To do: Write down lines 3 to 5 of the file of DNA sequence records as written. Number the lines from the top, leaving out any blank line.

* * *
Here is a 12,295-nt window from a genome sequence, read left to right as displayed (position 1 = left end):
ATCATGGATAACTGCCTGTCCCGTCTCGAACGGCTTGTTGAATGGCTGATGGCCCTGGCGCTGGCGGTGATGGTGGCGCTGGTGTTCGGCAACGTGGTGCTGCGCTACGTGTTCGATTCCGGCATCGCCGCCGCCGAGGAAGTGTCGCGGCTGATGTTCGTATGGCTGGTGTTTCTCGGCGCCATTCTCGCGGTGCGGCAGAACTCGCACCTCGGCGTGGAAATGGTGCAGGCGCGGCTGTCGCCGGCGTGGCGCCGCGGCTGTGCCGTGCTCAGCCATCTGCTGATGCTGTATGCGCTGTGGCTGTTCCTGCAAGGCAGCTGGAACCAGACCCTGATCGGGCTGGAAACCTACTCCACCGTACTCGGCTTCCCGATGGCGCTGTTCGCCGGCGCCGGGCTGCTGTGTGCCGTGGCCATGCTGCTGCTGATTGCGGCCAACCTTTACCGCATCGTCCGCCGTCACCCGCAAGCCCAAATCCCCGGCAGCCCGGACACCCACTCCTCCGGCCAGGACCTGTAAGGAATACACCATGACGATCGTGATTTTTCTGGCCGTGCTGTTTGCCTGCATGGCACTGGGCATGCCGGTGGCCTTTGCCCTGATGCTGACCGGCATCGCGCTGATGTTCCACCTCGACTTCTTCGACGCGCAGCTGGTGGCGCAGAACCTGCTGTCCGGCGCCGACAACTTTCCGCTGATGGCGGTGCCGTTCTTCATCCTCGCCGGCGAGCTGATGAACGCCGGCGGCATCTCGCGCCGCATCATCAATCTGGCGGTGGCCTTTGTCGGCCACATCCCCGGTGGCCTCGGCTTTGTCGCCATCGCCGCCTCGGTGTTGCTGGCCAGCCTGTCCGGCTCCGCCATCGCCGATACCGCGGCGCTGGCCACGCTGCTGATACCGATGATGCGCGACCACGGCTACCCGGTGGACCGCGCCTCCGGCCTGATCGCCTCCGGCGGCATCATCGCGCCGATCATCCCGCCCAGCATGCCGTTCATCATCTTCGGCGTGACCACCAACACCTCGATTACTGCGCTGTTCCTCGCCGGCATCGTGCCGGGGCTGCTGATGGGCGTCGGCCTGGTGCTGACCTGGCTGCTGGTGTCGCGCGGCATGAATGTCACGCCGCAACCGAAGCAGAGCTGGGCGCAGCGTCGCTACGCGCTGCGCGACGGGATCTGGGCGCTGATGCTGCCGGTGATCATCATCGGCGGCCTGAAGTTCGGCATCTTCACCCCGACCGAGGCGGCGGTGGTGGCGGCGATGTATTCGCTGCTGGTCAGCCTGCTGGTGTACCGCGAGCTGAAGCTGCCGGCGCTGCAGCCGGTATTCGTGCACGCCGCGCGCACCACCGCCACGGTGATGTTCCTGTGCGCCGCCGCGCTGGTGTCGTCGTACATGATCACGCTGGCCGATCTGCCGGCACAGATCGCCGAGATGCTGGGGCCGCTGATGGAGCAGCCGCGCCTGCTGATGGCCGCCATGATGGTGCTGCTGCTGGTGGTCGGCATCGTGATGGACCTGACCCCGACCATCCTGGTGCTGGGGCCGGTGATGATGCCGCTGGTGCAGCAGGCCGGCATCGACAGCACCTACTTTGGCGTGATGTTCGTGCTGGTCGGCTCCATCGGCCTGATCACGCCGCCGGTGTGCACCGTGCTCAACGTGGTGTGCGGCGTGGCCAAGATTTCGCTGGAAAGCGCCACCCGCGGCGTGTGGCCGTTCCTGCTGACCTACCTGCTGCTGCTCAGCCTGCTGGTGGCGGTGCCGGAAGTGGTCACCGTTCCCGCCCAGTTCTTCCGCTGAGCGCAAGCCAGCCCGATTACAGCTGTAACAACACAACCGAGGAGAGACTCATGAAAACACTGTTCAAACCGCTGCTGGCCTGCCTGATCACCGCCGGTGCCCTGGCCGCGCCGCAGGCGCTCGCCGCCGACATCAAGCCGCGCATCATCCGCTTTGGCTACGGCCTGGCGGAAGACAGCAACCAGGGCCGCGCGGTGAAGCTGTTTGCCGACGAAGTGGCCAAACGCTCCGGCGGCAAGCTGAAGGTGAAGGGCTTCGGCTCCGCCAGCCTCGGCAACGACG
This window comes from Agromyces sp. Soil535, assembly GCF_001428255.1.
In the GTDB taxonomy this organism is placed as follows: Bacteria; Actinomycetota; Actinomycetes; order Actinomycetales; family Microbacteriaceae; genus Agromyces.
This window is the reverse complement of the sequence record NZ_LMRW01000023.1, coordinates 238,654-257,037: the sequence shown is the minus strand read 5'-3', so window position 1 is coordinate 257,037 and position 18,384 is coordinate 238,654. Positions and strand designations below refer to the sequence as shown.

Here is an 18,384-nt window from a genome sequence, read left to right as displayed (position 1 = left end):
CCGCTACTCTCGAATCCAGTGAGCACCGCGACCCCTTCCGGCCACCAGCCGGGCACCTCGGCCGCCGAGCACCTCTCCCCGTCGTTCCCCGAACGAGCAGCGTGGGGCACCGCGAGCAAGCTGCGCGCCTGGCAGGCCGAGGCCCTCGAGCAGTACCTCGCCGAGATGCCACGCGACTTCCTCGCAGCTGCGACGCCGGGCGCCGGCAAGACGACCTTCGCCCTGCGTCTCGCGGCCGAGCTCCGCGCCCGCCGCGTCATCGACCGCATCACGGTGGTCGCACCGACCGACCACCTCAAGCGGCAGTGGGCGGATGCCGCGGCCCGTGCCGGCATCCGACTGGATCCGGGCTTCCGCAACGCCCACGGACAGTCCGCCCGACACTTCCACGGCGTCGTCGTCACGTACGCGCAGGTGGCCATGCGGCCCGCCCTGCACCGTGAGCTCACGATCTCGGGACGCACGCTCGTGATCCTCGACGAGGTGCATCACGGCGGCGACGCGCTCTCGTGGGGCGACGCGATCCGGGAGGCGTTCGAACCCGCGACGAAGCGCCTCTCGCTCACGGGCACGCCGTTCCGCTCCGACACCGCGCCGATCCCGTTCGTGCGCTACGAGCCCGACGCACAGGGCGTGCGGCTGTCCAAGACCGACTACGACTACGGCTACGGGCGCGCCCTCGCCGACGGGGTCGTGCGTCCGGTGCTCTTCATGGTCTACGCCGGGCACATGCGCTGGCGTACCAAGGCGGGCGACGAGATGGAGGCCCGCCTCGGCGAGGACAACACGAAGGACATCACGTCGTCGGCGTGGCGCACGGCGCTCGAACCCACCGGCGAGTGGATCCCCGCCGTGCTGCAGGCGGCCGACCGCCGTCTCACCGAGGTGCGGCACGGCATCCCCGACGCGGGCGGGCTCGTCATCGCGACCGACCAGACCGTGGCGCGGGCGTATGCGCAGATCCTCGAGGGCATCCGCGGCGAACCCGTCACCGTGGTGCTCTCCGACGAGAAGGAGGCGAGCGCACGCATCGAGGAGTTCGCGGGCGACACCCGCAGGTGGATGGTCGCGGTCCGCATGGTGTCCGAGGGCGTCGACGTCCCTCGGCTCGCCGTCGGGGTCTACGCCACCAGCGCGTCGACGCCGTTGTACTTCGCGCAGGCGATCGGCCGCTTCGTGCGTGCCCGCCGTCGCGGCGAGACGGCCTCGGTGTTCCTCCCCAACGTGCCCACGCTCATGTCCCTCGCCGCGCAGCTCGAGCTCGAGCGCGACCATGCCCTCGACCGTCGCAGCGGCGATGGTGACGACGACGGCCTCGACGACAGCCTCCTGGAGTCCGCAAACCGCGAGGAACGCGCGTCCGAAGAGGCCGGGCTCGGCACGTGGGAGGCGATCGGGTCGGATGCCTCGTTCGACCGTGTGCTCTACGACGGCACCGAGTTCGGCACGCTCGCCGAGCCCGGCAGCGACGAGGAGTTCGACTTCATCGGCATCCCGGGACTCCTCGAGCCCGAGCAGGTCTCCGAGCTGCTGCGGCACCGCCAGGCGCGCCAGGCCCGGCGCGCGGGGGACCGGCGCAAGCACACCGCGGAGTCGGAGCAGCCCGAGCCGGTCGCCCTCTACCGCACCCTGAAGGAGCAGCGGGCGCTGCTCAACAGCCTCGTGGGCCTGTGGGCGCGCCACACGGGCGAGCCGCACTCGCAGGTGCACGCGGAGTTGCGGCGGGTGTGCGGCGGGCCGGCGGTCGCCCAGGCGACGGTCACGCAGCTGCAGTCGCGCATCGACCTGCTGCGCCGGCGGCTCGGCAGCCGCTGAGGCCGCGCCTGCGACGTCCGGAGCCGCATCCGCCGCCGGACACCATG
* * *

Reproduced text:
This window comes from Agromyces sp. Soil535, assembly GCF_001428255.1.
In the GTDB taxonomy this organism is placed as follows: Bacteria; Actinomycetota; Actinomycetes; order Actinomycetales; family Microbacteriaceae; genus Agromyces.
This window is the reverse complement of the sequence record NZ_LMRW01000023.1, coordinates 238,654-257,037: the sequence shown is the minus strand read 5'-3', so window position 1 is coordinate 257,037 and position 18,384 is coordinate 238,654. Positions and strand designations below refer to the sequence as shown.